How to save money on a cruise – Times Travel – The Times | Gmx Pharm

Going on a cruise doesn’t have to break the bank. Gone are the days of saving a cruise for honeymoon or retirement. Holidays at sea are exceptional value: you don’t have to put your hand in your pocket for meals, childcare or entertainment – and if you’re smart, or book through a knowledgeable specialist travel agent, you can save all over the board.

Remember to check what the price of your chosen cruise includes. What may seem incredibly expensive can include everything from flights to drinks, crew tips, excursions and even a taxi to the airport. A “bargain” might be the bare minimum, so you’ll need to plan for everything alongside meals and entertainment.

Here are ten tips to help you get the most out of your next cruise.

Main photo: Royal Caribbean’s Independence of the Seas in Labadee, Haiti (Alamy)

*This article contains affiliate links.

All products and brands mentioned in this article are selected by our writers and editors based on first-hand experience or customer feedback. We offer properties from a specially selected list of trusted operators that meet a standard that we think our readers have come to expect. This article contains links that are advertisements. If you click on a link and buy a product, we earn revenue. These links are marked with an asterisk. The revenue generated helps us support the content of this site and continue to invest in our award-winning journalism.

show more

Show less

Serving mojitos on an NCL cruise

1. Go all inclusive

If you’re likely to enjoy a few cocktails and don’t want to worry about how much to tip the crew, consider an all-inclusive cruise. More and more lines are running this route and it really makes for a more relaxing holiday.

Luxury lines like Silversea, Regent Seven Seas and Seabourn have always included everything from drinks to specialty restaurant expenses, WiFi and crew tips. But you don’t have to shell out for ultra-luxury to enjoy a few perks. Marella Cruises* has all-inclusive pricing, while NCL offers the option to upgrade to a Free at Sea package (not really free as you pay £149 per person for a seven-night cruise, including drinks, tips and WLAN and specialty restaurant). Celebrity also offers the option to upgrade to all-inclusive fares at the time of booking, while Princess Cruises* charges £40 per person per day for drinks, crew tips and Wi-Fi.

Say you sip a few cocktails, some wine with meals, used the internet, and had tipped the crew (approx if you look at the last tab of the bar.

2. Look for upgrade offers

Specialized cruise agents or the shipping companies themselves often come up with campaigns that promise cabin upgrades. If you can pay for an inside cabin (a cabin with no windows) and upgrade to a balcony cabin, that’s a big deal worth pursuing as it could be worth a price difference of several hundred pounds. Other upgrade offers can include everything from complimentary drink packages to included crew tips, onboard credit or, for UK cruises, port parking.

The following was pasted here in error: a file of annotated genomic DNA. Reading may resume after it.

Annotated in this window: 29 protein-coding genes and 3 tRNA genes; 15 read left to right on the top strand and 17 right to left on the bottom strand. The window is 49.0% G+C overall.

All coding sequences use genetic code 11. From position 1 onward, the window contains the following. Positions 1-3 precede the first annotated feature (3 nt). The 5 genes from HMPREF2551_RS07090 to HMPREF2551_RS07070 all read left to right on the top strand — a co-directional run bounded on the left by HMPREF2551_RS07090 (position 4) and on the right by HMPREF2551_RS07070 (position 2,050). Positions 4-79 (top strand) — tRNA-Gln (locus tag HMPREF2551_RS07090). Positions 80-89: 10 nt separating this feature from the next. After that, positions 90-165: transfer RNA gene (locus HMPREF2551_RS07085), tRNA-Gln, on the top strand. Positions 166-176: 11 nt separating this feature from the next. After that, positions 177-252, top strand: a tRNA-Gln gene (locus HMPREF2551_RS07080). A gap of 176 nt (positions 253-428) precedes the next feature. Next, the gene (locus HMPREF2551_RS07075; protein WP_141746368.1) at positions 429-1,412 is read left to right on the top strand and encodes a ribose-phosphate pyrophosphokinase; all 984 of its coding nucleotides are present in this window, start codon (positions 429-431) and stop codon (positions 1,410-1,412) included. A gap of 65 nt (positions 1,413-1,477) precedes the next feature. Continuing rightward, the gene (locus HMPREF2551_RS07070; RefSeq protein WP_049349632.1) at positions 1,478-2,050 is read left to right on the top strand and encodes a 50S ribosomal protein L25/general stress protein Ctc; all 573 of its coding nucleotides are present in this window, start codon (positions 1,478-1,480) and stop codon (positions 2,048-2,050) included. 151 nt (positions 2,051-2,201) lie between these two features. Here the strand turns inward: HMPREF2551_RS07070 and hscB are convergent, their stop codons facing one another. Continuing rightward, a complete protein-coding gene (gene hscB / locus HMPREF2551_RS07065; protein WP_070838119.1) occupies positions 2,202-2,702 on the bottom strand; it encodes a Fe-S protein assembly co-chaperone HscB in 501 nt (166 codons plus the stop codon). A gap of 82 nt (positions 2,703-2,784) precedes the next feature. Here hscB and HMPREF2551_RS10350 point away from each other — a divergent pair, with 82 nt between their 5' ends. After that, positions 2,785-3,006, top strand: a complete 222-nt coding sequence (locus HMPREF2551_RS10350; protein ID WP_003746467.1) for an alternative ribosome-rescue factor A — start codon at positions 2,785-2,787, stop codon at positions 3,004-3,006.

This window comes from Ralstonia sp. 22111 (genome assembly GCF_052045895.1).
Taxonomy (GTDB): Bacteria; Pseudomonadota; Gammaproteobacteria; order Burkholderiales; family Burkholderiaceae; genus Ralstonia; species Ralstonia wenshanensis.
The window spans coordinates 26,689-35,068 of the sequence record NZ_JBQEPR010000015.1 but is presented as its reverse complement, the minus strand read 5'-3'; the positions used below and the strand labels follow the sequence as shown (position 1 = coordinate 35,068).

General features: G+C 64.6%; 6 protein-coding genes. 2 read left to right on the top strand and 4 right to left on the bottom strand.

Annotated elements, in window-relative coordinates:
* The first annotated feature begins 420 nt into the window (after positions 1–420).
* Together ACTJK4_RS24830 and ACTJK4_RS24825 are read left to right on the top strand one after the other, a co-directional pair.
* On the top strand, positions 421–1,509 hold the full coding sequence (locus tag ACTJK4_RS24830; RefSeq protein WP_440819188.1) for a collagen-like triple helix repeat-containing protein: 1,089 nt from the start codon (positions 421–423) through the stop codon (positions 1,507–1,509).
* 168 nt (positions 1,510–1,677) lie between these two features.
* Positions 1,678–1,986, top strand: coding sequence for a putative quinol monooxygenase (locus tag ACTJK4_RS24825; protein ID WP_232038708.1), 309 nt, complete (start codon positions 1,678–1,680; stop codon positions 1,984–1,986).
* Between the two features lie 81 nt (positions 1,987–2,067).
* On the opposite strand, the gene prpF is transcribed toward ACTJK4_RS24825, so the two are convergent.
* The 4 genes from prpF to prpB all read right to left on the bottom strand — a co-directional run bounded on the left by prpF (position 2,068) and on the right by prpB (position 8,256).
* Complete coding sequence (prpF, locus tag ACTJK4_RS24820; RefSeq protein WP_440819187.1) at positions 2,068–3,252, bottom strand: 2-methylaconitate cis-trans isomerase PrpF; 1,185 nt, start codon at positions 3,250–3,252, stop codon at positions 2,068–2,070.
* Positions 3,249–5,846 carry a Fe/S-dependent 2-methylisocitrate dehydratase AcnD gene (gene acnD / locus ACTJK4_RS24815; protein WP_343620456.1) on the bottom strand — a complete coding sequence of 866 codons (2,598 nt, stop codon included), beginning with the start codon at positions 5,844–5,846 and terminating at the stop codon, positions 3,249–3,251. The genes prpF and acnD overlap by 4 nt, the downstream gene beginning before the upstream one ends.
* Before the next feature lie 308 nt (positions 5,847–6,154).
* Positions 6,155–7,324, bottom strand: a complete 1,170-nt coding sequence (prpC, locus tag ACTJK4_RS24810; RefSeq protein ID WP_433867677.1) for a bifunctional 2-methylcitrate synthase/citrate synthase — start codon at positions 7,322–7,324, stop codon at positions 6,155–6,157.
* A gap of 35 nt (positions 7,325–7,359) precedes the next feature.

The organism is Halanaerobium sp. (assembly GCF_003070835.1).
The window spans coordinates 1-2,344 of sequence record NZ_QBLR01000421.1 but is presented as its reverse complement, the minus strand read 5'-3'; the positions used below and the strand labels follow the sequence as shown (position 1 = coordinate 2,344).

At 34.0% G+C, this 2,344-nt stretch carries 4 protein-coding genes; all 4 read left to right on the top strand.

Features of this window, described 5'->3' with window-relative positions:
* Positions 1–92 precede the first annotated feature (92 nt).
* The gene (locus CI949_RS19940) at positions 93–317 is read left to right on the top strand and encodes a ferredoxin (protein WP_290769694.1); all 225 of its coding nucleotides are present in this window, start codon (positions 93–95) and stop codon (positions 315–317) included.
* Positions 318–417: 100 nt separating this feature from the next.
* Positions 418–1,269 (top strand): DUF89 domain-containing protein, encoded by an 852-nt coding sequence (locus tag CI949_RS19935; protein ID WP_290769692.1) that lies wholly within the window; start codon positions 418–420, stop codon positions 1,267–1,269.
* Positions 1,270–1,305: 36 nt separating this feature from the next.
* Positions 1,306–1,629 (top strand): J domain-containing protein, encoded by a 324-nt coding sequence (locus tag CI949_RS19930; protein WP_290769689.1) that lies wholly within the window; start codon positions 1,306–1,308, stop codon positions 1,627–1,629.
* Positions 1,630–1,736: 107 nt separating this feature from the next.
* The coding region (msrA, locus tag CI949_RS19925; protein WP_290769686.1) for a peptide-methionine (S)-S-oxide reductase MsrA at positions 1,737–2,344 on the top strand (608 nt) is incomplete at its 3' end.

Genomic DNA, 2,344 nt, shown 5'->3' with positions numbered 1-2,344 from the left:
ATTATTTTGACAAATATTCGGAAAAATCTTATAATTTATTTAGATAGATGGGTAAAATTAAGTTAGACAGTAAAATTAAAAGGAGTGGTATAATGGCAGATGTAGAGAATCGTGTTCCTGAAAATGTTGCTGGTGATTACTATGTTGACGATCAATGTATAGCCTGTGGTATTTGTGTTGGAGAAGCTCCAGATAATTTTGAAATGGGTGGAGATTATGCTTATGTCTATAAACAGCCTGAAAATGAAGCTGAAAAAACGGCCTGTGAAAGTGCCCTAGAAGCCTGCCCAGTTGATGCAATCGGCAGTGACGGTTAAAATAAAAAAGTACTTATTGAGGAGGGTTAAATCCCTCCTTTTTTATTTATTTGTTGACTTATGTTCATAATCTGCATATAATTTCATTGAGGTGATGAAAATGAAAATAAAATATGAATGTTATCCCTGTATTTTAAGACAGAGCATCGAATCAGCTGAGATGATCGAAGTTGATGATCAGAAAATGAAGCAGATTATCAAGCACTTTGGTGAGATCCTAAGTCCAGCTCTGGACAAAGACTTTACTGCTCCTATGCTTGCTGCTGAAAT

An Anthem of the Seas cabin that sleeps five
An Anthem of the Seas cabin that sleeps five (Royal Caribbean International)

3. Choose your cabin carefully

If you are traveling as a family, consider the cabin arrangements. Most decent balcony cabins come with a sofa bed or an extra bunk that folds down from the ceiling. So it is quite possible to save with two adults and two children in one cabin. Some lines, including Disney Cruises, Royal Caribbean, NCL, and Carnival, even have five-person cabins. If not sharing with your children is important to you, book a balcony stateroom for the adults and an inside stateroom across the corridor for the children.

The best family-friendly cruise ships

Virgin Voyages' Scarlet Lady cruise ship docks in Genoa
Virgin Voyages’ Scarlet Lady cruise ship docks in Genoa (Alamy)

4. Book a repositioning cruise

Repositioning cruises are those where cruise ships move from one sailing area, such as the Caribbean, to another, such as the Mediterranean, as the seasons change. These trips are generally less popular as they have fewer stops – for example you could sail from Fort Lauderdale to Malaga with a stop in the Caribbean and a day in the Azores and Canary Islands.

Why bother? Because this is a chance to experience a luxurious ship at reduced prices. A serious luxury line like Silversea would normally cost upwards of £550 per person per day (including absolutely everything from flights to drinks and excursions), but you can indulge in sheer luxury on a 14-day Atlantic crossing for well under £400 per day wallow .